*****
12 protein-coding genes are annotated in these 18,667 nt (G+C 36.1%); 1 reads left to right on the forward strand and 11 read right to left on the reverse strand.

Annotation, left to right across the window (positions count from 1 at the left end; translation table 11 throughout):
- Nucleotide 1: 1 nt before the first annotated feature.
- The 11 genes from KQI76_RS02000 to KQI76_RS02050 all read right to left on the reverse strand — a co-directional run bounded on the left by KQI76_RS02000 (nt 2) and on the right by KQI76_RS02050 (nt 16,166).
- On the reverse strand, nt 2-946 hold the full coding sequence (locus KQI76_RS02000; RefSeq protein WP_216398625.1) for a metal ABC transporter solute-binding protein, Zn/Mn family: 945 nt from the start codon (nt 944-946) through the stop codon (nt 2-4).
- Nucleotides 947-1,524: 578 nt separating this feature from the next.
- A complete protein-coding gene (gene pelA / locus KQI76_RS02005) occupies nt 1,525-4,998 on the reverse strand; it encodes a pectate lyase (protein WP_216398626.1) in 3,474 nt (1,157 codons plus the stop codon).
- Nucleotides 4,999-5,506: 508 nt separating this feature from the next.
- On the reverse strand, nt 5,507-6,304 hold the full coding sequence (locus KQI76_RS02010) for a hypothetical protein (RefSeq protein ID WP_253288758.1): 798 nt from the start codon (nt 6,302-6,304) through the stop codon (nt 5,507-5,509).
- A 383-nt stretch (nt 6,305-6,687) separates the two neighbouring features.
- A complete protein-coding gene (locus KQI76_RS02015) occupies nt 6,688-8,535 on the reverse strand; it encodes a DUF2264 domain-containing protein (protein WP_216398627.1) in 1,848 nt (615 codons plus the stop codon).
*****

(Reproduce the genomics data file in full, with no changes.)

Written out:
12 protein-coding genes are annotated in these 18,667 nt (G+C 36.1%); 1 reads left to right on the forward strand and 11 read right to left on the reverse strand.

Annotation, left to right across the window (positions count from 1 at the left end; translation table 11 throughout):
- Nucleotide 1: 1 nt before the first annotated feature.
- The 11 genes from KQI76_RS02000 to KQI76_RS02050 all read right to left on the reverse strand — a co-directional run bounded on the left by KQI76_RS02000 (nt 2) and on the right by KQI76_RS02050 (nt 16,166).
- On the reverse strand, nt 2-946 hold the full coding sequence (locus KQI76_RS02000; RefSeq protein WP_216398625.1) for a metal ABC transporter solute-binding protein, Zn/Mn family: 945 nt from the start codon (nt 944-946) through the stop codon (nt 2-4).
- Nucleotides 947-1,524: 578 nt separating this feature from the next.
- A complete protein-coding gene (gene pelA / locus KQI76_RS02005) occupies nt 1,525-4,998 on the reverse strand; it encodes a pectate lyase (protein WP_216398626.1) in 3,474 nt (1,157 codons plus the stop codon).
- Nucleotides 4,999-5,506: 508 nt separating this feature from the next.
- On the reverse strand, nt 5,507-6,304 hold the full coding sequence (locus KQI76_RS02010) for a hypothetical protein (RefSeq protein ID WP_253288758.1): 798 nt from the start codon (nt 6,302-6,304) through the stop codon (nt 5,507-5,509).
- A 383-nt stretch (nt 6,305-6,687) separates the two neighbouring features.
- A complete protein-coding gene (locus KQI76_RS02015) occupies nt 6,688-8,535 on the reverse strand; it encodes a DUF2264 domain-containing protein (protein WP_216398627.1) in 1,848 nt (615 codons plus the stop codon).